The local Morning new show asks a “stumper” question and invited viewers to call or email their answers. Last week they asked “What is it that most people said men are most qualified for?” The answer was teaching their kids to drive.
Not at my house right now. My husband gets nervous at the thought of riding in the car with our son. I am hoping it’s because he’s under a lot of stress right now. He doesn’t do stress well. He’s studying for a certification exam, he’s been traveling for business extensively and mostly he’s taken on a new project management role at work and knows his client is a difficult one.
Not to say that Hubby/Dad hasn’t tried. The day our son got his temps, Dad came home and made the boy jump in the minivan and drive around the neighborhood. He’d only had about 30 minutes on the road and those were in my smaller car. Ok, so he got distracted when he recognized our neighbor as he was making a turn and forgot to turn. That’s why Dad was there, to correct him. But then again, he is very detail-oriented and tried to correct everything at once.
So I have been having the teenager drive whenever I can. Home after we drop the last boy off from carpool after band practice. Then on a Saturday I was able to map out a route on 2 lane roads to the school where his cousins were playing football. He gets better each time.
Then a few Sunday’s Dad tells the teen,” ok in a bit I am going to have you drive me to the store so I can make a return. “ When the teen is out of earshot he tells me “I am nervous as hell about him driving. All I can think of is if he gets into a wreck, how much will this cost us?”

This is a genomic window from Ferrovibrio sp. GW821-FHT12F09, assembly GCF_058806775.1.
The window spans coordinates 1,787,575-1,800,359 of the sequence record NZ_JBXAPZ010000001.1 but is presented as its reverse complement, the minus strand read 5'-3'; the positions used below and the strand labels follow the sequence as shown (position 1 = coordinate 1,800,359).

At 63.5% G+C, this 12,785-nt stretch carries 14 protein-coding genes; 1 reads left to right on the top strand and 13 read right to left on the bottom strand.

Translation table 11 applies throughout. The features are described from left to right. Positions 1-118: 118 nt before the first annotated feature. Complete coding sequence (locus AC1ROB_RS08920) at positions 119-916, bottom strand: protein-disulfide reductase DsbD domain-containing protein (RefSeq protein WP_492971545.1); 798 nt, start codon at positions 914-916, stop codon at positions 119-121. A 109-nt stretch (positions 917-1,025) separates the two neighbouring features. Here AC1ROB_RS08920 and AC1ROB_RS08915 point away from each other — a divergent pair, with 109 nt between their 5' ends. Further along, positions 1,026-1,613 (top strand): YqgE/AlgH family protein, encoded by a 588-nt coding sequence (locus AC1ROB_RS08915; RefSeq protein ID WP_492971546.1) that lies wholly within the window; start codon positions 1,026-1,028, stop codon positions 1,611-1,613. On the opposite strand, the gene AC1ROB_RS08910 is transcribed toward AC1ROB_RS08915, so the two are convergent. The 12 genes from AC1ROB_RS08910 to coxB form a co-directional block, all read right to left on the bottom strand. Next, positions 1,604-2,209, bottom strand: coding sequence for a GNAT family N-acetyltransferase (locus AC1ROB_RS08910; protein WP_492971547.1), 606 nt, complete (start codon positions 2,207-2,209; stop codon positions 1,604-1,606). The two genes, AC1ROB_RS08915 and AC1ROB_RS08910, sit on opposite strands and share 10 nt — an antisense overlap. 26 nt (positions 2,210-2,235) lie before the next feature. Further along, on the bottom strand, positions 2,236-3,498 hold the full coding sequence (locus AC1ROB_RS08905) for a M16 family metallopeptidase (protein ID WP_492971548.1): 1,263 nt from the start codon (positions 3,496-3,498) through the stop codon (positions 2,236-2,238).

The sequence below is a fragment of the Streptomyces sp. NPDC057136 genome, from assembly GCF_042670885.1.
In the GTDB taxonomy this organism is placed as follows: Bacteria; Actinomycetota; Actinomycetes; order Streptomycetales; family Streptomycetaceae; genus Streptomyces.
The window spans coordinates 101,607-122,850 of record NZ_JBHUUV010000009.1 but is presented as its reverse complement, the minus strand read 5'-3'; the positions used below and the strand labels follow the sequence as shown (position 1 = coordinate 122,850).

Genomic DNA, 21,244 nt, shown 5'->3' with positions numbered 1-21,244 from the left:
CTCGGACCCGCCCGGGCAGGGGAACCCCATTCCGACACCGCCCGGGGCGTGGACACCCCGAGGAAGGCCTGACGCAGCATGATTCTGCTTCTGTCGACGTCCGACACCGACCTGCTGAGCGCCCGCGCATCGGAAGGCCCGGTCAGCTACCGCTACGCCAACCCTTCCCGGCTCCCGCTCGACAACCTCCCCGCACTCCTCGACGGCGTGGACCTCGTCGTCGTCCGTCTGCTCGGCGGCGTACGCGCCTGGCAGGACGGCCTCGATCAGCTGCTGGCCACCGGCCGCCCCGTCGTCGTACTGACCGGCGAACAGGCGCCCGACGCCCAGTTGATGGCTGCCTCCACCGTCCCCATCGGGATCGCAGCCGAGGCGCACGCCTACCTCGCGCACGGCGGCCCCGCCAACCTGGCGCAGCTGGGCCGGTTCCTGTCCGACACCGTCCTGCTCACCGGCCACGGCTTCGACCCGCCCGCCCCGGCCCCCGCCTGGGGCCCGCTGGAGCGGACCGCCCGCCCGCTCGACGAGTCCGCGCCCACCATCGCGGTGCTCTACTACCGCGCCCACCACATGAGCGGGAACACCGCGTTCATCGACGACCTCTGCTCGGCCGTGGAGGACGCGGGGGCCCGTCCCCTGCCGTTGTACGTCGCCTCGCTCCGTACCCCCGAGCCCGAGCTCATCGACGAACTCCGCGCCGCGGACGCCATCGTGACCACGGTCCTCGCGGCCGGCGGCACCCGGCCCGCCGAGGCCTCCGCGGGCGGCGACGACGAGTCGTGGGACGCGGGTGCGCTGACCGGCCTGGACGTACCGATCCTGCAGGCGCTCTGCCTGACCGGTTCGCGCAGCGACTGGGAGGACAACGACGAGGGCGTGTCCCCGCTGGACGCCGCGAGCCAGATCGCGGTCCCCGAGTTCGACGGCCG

Me: “This is why we have insurance”.
This feels foreign to me, my hubby not wanting to teach our son a coming-of-age skill. It does not seem typical. But then again He also told me he could not believe how our teen just read the book twice and passed his test. He confided that when it was coming up to time for him to be able to learn to drive, he studied his Mom/s actions in the car. He observed how she took turns, when she accelerated in the turn, how she handled this situation and that situation. He mentally practiced. Ah yes, he did complete his engineering degree about 5 years ago. He has the right mind. His Mom says he was such a perfectionist that he mastered riding a bike by going off on his own and practicing without anybody watching until he had it mastered. He did not want anyone watching him try and fail. The older teen is not like this. He is happy go lucky. (The younger boy is more like his dad).
Wednesday, October 27, 2010
Thursday, October 14, 2010
I have been neglecting my poor blog. I think because I spend more time with Facebook. However, yesterday was a milestone day. I took my firstborn to get his driver's learner's permit or his temps. But as I am scanning blogs, I decided that this was a good time to join in Small successes:
1. I was smart enough to take my son to a local park/forest preserve for his first time behind the wheel. It has roads with speed bumps, stop sins and road lines. We came across the occasional car going the other way. He was able to get a feel for how hard to press on the gas and the brake and how far to turn the steering wheel. He has driven the lawn tractor and his Grandpa's large boats, so being in command of a vehicle with a steering wheel was not new to him.
2. I think I did a really good job of not saying much, biting my tongue and given short, easy to follow instructions. I tried to praise him. Mostly I tried to let him get a feel for how the car operates.
3. I actually feel good about taking him out again. He's not ready for a populated road yet. He still needs to work on figuring out where to stop when coming up to a stop sign. He needs to get a feel as to how close he needs to hug the curb without driving off (did that once or twice).